There was a lot of online hand-wringing among Carolina Panthers fans during the 48-hour legal tampering period Monday and Tuesday as folks waited for general manager Marty Hurney to join the party.
While the Jacksonville Jaguars (as they always do) and the Green Bay Packers (as they never do) made splashes with big-name, high-dollar signings, Hurney finally waded into the talent pool with the astute pickup of Bashaud Breeland (more on the former Clemson corner later).
But Hurney still has a big fish he can reel in … simply by convincing defensive end Julius Peppers to play a 17th NFL season.
Actually, that’s not so simple.
Peppers turned 38 in January and is recovering from labrum surgery on his right shoulder. He also has a home and family in Miami, and they probably get tougher to leave every year.
But the Panthers are optimistic that Peppers will play one more season. And the feeling here is something could happen quickly, considering free agency – which feels like it’s been going on for a month – begins officially at 4 p.m. Wednesday.
Getting Peppers back should be treated like the Panthers landing an impact free agent.
Forget the Hall of Fame numbers for a minute and focus just on what Peppers did last season – 11 sacks, two forced fumbles, two fumble recoveries.
With an injured shoulder.
The Panthers’ 2018 season already has the feel of an aging rocker’s farewell tour, with linebacker Thomas Davis and center Ryan Kalil saying it will be their final year.
Might as well throw Peppers into the mix and get the band back together for one last go-round, with scheduled stops in Atlanta, New Orleans, Tampa, D.C. and several Rust Belt cities.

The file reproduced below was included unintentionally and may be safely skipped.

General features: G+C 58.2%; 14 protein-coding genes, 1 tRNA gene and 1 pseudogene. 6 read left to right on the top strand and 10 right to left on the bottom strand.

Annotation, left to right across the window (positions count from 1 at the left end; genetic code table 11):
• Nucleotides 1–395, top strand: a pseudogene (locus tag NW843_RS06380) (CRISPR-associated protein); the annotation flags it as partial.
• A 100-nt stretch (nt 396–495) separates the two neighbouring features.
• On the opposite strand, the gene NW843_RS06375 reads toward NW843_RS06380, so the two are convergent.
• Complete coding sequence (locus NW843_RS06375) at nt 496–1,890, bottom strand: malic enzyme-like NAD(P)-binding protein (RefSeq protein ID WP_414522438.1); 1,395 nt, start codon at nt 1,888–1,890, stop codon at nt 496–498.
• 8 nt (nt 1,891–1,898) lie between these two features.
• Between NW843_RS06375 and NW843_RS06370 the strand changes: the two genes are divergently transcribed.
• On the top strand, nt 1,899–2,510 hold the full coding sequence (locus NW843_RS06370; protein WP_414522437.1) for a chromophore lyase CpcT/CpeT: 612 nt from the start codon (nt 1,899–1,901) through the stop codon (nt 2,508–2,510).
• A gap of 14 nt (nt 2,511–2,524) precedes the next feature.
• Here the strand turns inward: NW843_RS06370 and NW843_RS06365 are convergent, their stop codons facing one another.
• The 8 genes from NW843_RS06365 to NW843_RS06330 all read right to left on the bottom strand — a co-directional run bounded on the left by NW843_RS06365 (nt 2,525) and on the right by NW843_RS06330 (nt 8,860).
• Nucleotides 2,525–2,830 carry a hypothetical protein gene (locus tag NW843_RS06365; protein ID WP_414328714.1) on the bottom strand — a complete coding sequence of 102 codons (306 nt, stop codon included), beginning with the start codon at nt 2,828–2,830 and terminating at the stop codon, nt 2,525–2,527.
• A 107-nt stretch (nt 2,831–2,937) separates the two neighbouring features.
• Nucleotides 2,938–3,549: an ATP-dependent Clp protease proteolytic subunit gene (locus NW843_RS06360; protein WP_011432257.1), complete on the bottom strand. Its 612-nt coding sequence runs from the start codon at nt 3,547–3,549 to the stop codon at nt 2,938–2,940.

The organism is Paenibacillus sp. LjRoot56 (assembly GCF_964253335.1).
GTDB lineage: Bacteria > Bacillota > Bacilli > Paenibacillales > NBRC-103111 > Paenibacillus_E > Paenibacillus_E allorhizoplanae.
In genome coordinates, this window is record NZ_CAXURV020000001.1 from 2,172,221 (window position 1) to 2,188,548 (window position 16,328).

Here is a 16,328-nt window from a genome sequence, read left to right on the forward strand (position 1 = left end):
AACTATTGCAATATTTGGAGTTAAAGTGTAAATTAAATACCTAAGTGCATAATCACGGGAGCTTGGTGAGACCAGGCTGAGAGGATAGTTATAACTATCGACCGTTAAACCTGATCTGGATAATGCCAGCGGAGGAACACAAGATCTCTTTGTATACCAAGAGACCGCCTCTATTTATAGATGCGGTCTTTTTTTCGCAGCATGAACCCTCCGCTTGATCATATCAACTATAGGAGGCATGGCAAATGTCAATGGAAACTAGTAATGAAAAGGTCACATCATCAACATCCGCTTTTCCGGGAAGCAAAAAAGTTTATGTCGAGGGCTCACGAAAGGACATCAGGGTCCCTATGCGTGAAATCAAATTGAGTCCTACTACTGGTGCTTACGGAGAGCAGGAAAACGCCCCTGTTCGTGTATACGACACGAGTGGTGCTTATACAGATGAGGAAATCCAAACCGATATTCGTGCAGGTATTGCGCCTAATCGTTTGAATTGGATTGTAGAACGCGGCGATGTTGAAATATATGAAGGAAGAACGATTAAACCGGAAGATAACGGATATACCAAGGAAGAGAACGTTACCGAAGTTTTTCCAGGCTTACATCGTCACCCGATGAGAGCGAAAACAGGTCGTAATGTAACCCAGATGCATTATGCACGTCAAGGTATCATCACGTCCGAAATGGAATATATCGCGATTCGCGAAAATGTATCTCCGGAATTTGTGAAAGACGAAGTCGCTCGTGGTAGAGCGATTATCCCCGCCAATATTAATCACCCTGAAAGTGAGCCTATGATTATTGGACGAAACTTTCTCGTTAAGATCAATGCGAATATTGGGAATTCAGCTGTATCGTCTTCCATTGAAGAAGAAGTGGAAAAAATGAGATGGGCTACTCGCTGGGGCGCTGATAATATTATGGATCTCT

Eric Washington certainly is all for it.
The first-year defensive coordinator was Peppers’ position coach last year, when the Panthers went out of their way to accommodate Peppers with a healthy dose of veteran’s days off. And while there is a greater risk of pulled hamstrings and tweaked groins with older players, Peppers again would be trusted to set his own practice schedule.
The Panthers could still stand to add a more youthful edge rusher to go with Mario Addison and Co. after cutting Charles Johnson, who tweeted Tuesday that he will be taking his talents to the YMCA flag football league to coach his son’s team.
Peppers brings a certain heft and swagger to a locker room that only a guy with 154.5 career sacks can.
During one of Peppers’ first appearances at Bank of America Stadium after returning to the Panthers last offseason, middle linebacker Luke Kuechly even got a little starstruck. Kuechly, who has Rookie of the Year and Defensive Player of the Year awards on his mantle, said he was like: “That’s Julius Peppers.”
A new crew
Peppers would be re-joining a defense that has a stronger set of corners than it did a season ago (the safeties are still pending).
Breeland was a four-year starter in Washington and is a guy who gets his hands on a lot of passes.
In targeting Breeland on the heels of last week’s trade with Philadelphia, Hurney essentially determined that Breeland and wideout Torrey Smith offered more upside and value than the combination of Daryl Worley and Marqise Lee/Allen Robinson/Sammy Watkins.
And Hurney may still not be done remaking the receiving room.
He also has holes to fill at safety, defensive tackle, tight end and guard/center, some of which the Panthers figure to address in coming days.
But the biggest signing would be the guy who fills up the room with his 6-7 frame and can fill up a stat sheet.
Hurney drafted Peppers in the first round in 2002 and tried to make him the NFL’s highest-paid defensive player in 2009. That didn’t pan out.
But getting Peppers’ signature on one more contract would be big for Hurney, not to mention Ron Rivera, Kuechly, Washington, Davis, the team’s next owner – and all those hand-wringers on Twitter.